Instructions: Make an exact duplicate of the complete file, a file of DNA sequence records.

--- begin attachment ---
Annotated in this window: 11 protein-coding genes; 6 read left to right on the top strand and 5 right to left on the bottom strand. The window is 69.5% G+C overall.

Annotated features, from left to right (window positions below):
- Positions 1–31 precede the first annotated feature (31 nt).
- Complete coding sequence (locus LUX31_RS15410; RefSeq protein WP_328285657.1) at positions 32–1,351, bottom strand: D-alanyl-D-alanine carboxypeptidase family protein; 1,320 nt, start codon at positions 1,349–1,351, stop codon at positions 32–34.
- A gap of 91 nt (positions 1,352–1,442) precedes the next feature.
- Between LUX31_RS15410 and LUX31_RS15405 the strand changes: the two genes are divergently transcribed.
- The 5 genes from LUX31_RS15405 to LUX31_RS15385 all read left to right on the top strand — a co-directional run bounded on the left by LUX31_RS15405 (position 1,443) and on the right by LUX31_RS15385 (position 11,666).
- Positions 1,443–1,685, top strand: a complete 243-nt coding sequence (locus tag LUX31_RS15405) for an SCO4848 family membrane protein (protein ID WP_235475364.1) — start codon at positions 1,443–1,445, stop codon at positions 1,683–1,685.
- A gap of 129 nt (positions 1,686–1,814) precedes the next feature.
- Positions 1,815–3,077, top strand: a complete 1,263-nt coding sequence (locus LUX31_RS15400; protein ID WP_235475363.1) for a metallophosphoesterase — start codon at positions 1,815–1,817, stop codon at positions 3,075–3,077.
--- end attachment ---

Annotated in this window: 11 protein-coding genes; 6 read left to right on the top strand and 5 right to left on the bottom strand. The window is 69.5% G+C overall.

Annotated features, from left to right (window positions below):
- Positions 1–31 precede the first annotated feature (31 nt).
- Complete coding sequence (locus LUX31_RS15410; RefSeq protein WP_328285657.1) at positions 32–1,351, bottom strand: D-alanyl-D-alanine carboxypeptidase family protein; 1,320 nt, start codon at positions 1,349–1,351, stop codon at positions 32–34.
- A gap of 91 nt (positions 1,352–1,442) precedes the next feature.
- Between LUX31_RS15410 and LUX31_RS15405 the strand changes: the two genes are divergently transcribed.
- The 5 genes from LUX31_RS15405 to LUX31_RS15385 all read left to right on the top strand — a co-directional run bounded on the left by LUX31_RS15405 (position 1,443) and on the right by LUX31_RS15385 (position 11,666).
- Positions 1,443–1,685, top strand: a complete 243-nt coding sequence (locus tag LUX31_RS15405) for an SCO4848 family membrane protein (protein ID WP_235475364.1) — start codon at positions 1,443–1,445, stop codon at positions 1,683–1,685.
- A gap of 129 nt (positions 1,686–1,814) precedes the next feature.
- Positions 1,815–3,077, top strand: a complete 1,263-nt coding sequence (locus LUX31_RS15400; protein ID WP_235475363.1) for a metallophosphoesterase — start codon at positions 1,815–1,817, stop codon at positions 3,075–3,077.